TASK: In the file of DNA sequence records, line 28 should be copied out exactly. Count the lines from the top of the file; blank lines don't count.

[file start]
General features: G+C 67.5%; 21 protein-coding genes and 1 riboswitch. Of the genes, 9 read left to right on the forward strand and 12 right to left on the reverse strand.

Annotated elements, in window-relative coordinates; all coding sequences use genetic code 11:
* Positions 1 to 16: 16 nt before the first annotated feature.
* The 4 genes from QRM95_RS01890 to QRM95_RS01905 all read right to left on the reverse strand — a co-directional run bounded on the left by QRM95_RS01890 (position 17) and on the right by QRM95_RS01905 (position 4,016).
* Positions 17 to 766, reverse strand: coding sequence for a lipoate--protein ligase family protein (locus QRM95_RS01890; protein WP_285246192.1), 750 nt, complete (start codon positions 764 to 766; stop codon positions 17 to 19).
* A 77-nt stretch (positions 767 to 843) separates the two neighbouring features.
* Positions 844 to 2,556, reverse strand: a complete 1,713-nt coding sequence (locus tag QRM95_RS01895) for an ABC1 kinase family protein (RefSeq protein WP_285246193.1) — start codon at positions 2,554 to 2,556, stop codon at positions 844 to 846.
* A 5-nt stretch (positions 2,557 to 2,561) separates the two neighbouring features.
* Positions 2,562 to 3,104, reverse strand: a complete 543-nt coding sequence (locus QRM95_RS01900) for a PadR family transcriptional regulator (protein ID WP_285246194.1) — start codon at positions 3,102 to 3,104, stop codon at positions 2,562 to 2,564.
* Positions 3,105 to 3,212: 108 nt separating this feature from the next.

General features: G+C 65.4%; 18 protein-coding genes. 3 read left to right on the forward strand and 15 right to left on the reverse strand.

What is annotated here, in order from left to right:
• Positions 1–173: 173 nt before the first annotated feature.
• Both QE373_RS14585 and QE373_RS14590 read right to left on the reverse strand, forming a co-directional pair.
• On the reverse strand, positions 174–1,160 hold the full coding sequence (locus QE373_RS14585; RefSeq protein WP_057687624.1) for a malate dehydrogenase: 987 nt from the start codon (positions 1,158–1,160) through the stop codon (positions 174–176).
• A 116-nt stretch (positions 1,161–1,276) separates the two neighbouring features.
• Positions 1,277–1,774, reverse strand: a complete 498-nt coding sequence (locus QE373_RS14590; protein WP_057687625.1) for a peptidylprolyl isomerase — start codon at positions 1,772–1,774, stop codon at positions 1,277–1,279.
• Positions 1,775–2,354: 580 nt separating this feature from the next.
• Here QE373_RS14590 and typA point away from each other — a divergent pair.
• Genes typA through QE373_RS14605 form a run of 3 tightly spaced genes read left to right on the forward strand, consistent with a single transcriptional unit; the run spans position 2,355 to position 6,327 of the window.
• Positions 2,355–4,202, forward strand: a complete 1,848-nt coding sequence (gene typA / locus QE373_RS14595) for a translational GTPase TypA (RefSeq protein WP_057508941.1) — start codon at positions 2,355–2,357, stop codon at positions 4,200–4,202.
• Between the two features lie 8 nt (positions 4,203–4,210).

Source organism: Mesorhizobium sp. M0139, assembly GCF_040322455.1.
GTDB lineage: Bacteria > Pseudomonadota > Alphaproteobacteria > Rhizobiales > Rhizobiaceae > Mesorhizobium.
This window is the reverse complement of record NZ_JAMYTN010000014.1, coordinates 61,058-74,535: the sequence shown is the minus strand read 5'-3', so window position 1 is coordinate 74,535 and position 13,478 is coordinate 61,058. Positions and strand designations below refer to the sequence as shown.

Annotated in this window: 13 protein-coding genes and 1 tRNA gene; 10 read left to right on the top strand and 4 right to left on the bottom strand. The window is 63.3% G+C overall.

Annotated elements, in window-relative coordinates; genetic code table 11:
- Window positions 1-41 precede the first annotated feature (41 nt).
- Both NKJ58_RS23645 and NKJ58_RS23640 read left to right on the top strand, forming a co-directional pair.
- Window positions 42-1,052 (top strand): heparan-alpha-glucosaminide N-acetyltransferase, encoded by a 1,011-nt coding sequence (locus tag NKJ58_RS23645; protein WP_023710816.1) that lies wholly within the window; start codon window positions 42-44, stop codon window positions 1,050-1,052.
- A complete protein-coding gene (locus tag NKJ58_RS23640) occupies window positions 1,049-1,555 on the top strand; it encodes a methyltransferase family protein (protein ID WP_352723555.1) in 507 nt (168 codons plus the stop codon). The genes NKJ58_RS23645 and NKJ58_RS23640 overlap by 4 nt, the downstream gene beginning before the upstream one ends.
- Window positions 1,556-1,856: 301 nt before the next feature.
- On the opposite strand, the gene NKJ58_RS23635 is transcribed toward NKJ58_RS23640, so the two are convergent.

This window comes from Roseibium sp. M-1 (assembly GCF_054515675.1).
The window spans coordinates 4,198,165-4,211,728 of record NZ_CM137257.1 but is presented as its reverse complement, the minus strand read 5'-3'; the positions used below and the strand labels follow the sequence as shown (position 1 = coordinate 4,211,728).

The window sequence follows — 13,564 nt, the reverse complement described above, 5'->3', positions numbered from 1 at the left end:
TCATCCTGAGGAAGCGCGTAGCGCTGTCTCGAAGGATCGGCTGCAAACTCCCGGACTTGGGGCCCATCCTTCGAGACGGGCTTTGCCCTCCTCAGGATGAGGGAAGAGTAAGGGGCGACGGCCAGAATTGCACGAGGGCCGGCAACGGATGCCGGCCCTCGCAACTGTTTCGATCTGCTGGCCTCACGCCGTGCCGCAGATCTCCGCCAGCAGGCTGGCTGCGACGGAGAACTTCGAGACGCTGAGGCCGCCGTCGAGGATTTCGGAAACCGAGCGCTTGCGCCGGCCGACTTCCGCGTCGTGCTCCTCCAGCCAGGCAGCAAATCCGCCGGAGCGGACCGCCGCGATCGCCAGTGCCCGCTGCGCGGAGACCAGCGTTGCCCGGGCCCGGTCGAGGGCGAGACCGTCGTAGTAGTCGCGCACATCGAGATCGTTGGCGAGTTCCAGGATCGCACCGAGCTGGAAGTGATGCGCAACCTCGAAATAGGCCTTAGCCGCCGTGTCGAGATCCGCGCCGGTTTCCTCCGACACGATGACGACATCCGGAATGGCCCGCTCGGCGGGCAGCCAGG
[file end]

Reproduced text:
- Window positions 1-41 precede the first annotated feature (41 nt).